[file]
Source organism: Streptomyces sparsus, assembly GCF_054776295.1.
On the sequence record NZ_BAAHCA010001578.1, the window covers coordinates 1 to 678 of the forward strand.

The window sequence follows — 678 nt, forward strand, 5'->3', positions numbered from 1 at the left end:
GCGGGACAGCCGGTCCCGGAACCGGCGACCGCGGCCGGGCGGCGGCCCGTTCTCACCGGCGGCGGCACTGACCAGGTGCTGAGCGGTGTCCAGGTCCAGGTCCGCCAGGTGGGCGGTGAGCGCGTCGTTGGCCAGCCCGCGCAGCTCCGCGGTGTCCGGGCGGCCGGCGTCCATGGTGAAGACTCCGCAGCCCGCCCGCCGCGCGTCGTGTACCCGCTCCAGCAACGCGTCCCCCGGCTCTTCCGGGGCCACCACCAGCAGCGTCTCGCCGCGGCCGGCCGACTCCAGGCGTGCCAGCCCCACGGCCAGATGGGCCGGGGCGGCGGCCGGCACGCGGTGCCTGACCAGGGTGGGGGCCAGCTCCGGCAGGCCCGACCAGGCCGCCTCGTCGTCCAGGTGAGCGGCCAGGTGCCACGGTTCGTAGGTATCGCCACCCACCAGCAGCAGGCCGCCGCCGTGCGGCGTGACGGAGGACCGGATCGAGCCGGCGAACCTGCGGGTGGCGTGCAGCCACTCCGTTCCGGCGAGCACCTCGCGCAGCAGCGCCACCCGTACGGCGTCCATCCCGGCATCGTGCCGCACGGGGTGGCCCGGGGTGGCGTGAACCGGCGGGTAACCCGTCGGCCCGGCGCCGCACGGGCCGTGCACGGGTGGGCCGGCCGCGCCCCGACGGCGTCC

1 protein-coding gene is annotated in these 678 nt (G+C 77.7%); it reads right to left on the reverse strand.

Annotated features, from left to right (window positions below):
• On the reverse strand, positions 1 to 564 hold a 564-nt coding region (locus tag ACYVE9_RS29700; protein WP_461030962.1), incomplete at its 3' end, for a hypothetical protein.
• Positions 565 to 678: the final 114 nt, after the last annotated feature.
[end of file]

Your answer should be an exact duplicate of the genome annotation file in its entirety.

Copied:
Source organism: Streptomyces sparsus, assembly GCF_054776295.1.
On the sequence record NZ_BAAHCA010001578.1, the window covers coordinates 1 to 678 of the forward strand.

The window sequence follows — 678 nt, forward strand, 5'->3', positions numbered from 1 at the left end:
GCGGGACAGCCGGTCCCGGAACCGGCGACCGCGGCCGGGCGGCGGCCCGTTCTCACCGGCGGCGGCACTGACCAGGTGCTGAGCGGTGTCCAGGTCCAGGTCCGCCAGGTGGGCGGTGAGCGCGTCGTTGGCCAGCCCGCGCAGCTCCGCGGTGTCCGGGCGGCCGGCGTCCATGGTGAAGACTCCGCAGCCCGCCCGCCGCGCGTCGTGTACCCGCTCCAGCAACGCGTCCCCCGGCTCTTCCGGGGCCACCACCAGCAGCGTCTCGCCGCGGCCGGCCGACTCCAGGCGTGCCAGCCCCACGGCCAGATGGGCCGGGGCGGCGGCCGGCACGCGGTGCCTGACCAGGGTGGGGGCCAGCTCCGGCAGGCCCGACCAGGCCGCCTCGTCGTCCAGGTGAGCGGCCAGGTGCCACGGTTCGTAGGTATCGCCACCCACCAGCAGCAGGCCGCCGCCGTGCGGCGTGACGGAGGACCGGATCGAGCCGGCGAACCTGCGGGTGGCGTGCAGCCACTCCGTTCCGGCGAGCACCTCGCGCAGCAGCGCCACCCGTACGGCGTCCATCCCGGCATCGTGCCGCACGGGGTGGCCCGGGGTGGCGTGAACCGGCGGGTAACCCGTCGGCCCGGCGCCGCACGGGCCGTGCACGGGTGGGCCGGCCGCGCCCCGACGGCGTCC

1 protein-coding gene is annotated in these 678 nt (G+C 77.7%); it reads right to left on the reverse strand.

Annotated features, from left to right (window positions below):
• On the reverse strand, positions 1 to 564 hold a 564-nt coding region (locus tag ACYVE9_RS29700; protein WP_461030962.1), incomplete at its 3' end, for a hypothetical protein.
• Positions 565 to 678: the final 114 nt, after the last annotated feature.